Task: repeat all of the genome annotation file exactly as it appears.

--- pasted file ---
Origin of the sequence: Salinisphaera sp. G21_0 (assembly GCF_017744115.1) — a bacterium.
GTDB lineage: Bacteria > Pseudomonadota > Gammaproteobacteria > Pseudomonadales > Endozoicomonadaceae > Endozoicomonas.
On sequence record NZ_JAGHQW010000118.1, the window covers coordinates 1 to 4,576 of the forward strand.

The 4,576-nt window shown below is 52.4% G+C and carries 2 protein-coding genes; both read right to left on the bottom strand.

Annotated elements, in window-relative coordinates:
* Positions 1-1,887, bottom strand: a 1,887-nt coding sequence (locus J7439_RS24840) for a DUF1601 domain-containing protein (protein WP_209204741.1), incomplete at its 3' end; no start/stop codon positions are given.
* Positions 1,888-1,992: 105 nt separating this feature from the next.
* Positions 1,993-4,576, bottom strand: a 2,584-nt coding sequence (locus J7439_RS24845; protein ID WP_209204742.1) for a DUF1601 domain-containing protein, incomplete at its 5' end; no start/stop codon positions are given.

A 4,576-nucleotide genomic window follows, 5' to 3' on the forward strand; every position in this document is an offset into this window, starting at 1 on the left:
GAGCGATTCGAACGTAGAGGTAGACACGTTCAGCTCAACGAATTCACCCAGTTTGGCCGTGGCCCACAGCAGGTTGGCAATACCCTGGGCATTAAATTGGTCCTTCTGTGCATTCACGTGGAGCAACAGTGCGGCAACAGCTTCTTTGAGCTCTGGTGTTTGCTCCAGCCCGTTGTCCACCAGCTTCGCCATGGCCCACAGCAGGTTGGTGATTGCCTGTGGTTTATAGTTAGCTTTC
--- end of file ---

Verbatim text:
Origin of the sequence: Salinisphaera sp. G21_0 (assembly GCF_017744115.1) — a bacterium.
GTDB lineage: Bacteria > Pseudomonadota > Gammaproteobacteria > Pseudomonadales > Endozoicomonadaceae > Endozoicomonas.
On sequence record NZ_JAGHQW010000118.1, the window covers coordinates 1 to 4,576 of the forward strand.

The 4,576-nt window shown below is 52.4% G+C and carries 2 protein-coding genes; both read right to left on the bottom strand.

Annotated elements, in window-relative coordinates:
* Positions 1-1,887, bottom strand: a 1,887-nt coding sequence (locus J7439_RS24840) for a DUF1601 domain-containing protein (protein WP_209204741.1), incomplete at its 3' end; no start/stop codon positions are given.
* Positions 1,888-1,992: 105 nt separating this feature from the next.
* Positions 1,993-4,576, bottom strand: a 2,584-nt coding sequence (locus J7439_RS24845; protein ID WP_209204742.1) for a DUF1601 domain-containing protein, incomplete at its 5' end; no start/stop codon positions are given.

A 4,576-nucleotide genomic window follows, 5' to 3' on the forward strand; every position in this document is an offset into this window, starting at 1 on the left:
GAGCGATTCGAACGTAGAGGTAGACACGTTCAGCTCAACGAATTCACCCAGTTTGGCCGTGGCCCACAGCAGGTTGGCAATACCCTGGGCATTAAATTGGTCCTTCTGTGCATTCACGTGGAGCAACAGTGCGGCAACAGCTTCTTTGAGCTCTGGTGTTTGCTCCAGCCCGTTGTCCACCAGCTTCGCCATGGCCCACAGCAGGTTGGTGATTGCCTGTGGTTTATAGTTAGCTTTC